tralac Daily News
SARS records R19.70bn trade balance surplus (SAnews)
The South African Revenue Service’s (SARS) trade statistics for September 2022 recorded a preliminary trade balance surplus of R19.70 billion. These statistics include trade data with Botswana, Eswatini, Lesotho and Namibia (BELN), SARS said in a statement. “The year-to-date (01 January to 30 September 2022) preliminary trade balance surplus of R175.42 billion is a deterioration from the R346.88 billion trade balance surplus for the comparable period in 2021. Exports increased by 22.0% year-on-year whilst imports increased by 27.1% over the same period,” said the revenue collector.
SARS said the R19.70 billion preliminary trade balance surplus for September 2022 was attributable to exports of R191.56 billion and imports of R171.86 billion. SARS said the R8.62 billion preliminary trade balance surplus for September 2022 was as a result of exports of R174.54 billion and imports of R165.92 billion.
Trade Statistics for September 2022 | South African Revenue Service
South Africa: Structural constraints must be dealt with, Minister Godongwana says (Engineering News)
South Africa’s structural constraints must be dealt with as the country looks to spur on its economic recovery, Finance Minister Enoch Godongwana said on October 31. Speaking during a post-Medium-Term Budget Policy Statement briefing hosted by the South African Chamber of Commerce and Industry, he said government was working to restore the health of public finances in the country. He pointed out, however, that there were many risks, given the global slowdown. In this regard, he said the biggest structural constraint facing the country was a lack of stable electricity supply. Another structural constraint that needed to be urgently addressed was the country’s logistics industry, Godongwana said, with the need to fix this and bring in private sector participation in both rail and ports.
Private sector eyes 5m jobs in five-year enterprise plan (Business Daily)
The private sector has launched a new plan to create five million jobs by 2027 in an effort to deal with the unemployment crisis facing Kenya’s youthful population. The new plan championed by the Kenya Private Sector Alliance (Kepsa) will benefit youth from various job opportunities in the underserved sectors. Kepsa says it will scale up small enterprises through the Kenya Youth Employment and Entrepreneurship Accelerator Program (K-YEEAP) by unlocking financing, access to markets, business coaching and mentorship.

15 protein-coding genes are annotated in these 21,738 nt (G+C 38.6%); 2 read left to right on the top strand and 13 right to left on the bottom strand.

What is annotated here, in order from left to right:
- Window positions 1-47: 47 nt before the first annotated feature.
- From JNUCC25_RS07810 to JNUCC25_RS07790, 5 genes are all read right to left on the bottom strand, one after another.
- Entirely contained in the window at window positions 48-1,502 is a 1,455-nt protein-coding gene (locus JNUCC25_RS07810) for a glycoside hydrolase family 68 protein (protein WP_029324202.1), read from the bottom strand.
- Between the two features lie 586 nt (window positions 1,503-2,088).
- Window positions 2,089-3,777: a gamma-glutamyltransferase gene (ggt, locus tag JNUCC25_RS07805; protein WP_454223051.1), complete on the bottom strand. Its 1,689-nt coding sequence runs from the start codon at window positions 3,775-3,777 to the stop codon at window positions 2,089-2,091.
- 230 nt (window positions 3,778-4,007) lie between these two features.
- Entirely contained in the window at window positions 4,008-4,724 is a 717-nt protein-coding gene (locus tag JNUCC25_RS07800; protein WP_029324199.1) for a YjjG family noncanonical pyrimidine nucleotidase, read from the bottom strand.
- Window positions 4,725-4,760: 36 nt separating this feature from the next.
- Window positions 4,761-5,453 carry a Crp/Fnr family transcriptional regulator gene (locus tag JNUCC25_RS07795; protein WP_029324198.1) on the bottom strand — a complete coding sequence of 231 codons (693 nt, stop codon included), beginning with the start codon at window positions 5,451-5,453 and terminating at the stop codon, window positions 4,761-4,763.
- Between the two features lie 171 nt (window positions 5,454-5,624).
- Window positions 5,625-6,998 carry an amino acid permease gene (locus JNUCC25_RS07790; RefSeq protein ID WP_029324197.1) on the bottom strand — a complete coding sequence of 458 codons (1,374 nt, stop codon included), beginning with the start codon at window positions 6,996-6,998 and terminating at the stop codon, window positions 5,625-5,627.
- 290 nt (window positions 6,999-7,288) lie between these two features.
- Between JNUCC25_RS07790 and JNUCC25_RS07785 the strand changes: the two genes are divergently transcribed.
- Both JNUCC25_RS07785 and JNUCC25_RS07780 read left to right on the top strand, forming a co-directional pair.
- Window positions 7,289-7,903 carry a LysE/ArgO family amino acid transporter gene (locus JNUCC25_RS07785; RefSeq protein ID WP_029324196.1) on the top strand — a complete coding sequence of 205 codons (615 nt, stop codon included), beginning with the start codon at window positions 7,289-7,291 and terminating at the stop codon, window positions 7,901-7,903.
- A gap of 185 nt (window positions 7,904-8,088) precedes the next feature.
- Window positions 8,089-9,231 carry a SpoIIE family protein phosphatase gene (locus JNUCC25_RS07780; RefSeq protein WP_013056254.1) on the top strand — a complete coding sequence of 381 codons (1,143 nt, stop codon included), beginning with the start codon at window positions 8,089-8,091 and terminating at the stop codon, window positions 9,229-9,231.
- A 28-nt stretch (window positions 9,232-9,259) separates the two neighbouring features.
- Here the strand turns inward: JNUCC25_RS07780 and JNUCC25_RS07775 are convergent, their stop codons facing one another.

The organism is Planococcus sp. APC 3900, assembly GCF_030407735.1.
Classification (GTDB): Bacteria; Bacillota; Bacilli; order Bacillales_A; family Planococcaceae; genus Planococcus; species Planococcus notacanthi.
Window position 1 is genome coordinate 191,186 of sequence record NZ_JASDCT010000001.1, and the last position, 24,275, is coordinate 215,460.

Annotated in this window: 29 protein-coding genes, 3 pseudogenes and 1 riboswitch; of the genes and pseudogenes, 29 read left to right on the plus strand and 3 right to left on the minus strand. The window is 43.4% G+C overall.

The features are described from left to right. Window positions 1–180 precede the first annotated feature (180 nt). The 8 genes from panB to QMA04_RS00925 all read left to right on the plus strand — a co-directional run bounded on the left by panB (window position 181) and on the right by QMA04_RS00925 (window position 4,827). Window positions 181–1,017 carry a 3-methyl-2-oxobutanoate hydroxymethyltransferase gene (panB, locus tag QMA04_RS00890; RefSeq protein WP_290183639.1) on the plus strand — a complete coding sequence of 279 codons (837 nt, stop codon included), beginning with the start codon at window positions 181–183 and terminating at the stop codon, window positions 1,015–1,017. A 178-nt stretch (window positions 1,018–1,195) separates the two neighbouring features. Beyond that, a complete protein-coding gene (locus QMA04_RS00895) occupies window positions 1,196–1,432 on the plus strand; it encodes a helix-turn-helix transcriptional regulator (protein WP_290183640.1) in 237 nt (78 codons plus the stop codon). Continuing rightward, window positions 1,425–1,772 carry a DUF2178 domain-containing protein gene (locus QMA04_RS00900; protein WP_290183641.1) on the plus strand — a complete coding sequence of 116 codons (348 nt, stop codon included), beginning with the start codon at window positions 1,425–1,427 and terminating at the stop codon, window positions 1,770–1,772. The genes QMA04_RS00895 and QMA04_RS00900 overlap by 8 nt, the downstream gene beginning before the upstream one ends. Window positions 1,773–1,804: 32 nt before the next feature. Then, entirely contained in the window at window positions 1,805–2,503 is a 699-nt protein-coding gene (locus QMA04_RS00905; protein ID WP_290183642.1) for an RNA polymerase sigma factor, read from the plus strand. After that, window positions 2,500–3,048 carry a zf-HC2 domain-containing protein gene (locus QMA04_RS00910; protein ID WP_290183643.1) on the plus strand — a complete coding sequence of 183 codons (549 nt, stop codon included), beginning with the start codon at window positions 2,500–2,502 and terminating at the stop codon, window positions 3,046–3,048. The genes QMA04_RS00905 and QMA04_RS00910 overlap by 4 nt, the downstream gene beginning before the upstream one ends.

“The main goal of Kepsa is to encourage economic development and job creation in Kenya. This initiative aims to address barriers to youth employment such as demand and absorption capacity creation, given the dual challenges of a growing youth bulge and the systemic bottlenecks that youth face when entering the labour market,” said Ms Kariuki.
Kenya moves to avert potential foreign direct investment crisis (The East African)
Kenya is facing a foreign inflow crisis after the New York-based Morgan Stanley Capital International (MSCI) Inc. put the country on a watch list of troubled markets unfit for foreign investments. Trade, Investment and Industry Cabinet Secretary Moses Kuria told The EastAfrican that the government would on Wednesday review measures meant to attract foreign direct investment (FDI) in the country.
Separately the CS said on Twitter that his is under strict instructions from President William Ruto to look at the issues surrounding the free flow of foreign portfolio investments into Kenya. “I will outline the measures that the government of Kenya is taking in the next 48 hours,” he said on Monday.
Gov’t outlines 12 measures to restore economic stability by 2028 (BusinessGhana)
Government has introduced a new set of macroeconomic and spending guidelines aimed at fixing Ghana’s economic meltdown. These measures, adopted at the recently held cabinet retreat according to President Nana Addo Dankwa Akufo-Addo are aimed at reviving the economy for at least the next three to six years as part of a framework for the country’s post-COVID-19 programme for economic growth and the IMF support for its implementation and the Ministry of Finance in preparation for the 2023 budget. Speaking in his national address on Sunday, October 30, 2022, the President said:
“We are aiming to restore and sustain macroeconomic stability within the next three to six years, with a focus on ensuring debt sustainability to promote durable and inclusive growth while protecting the poor.”
We will review the standards required for imports into the country, prioritise the imports, as well as review the management of our foreign exchange reserves, in relation to imports of products such as rice, poultry, vegetable oil, tooth picks, pasta, fruit juice, bottled water and ceramic tiles, and others which, with intensified government support and that of the banking sector, can be manufactured and produced in sufficient quantities in Ghana. Government will, in May 2023, that is six (6) months from now, review the situation.
We must, as a matter of urgent national security, reduce our dependence on imported goods, and enhance our self-reliance, as demanded by our overarching goal of creating a Ghana Beyond Aid. Much as we believe in free trade, we must work to ensure that the majority of goods in our shops and market places are those we produce and grow here in Ghana.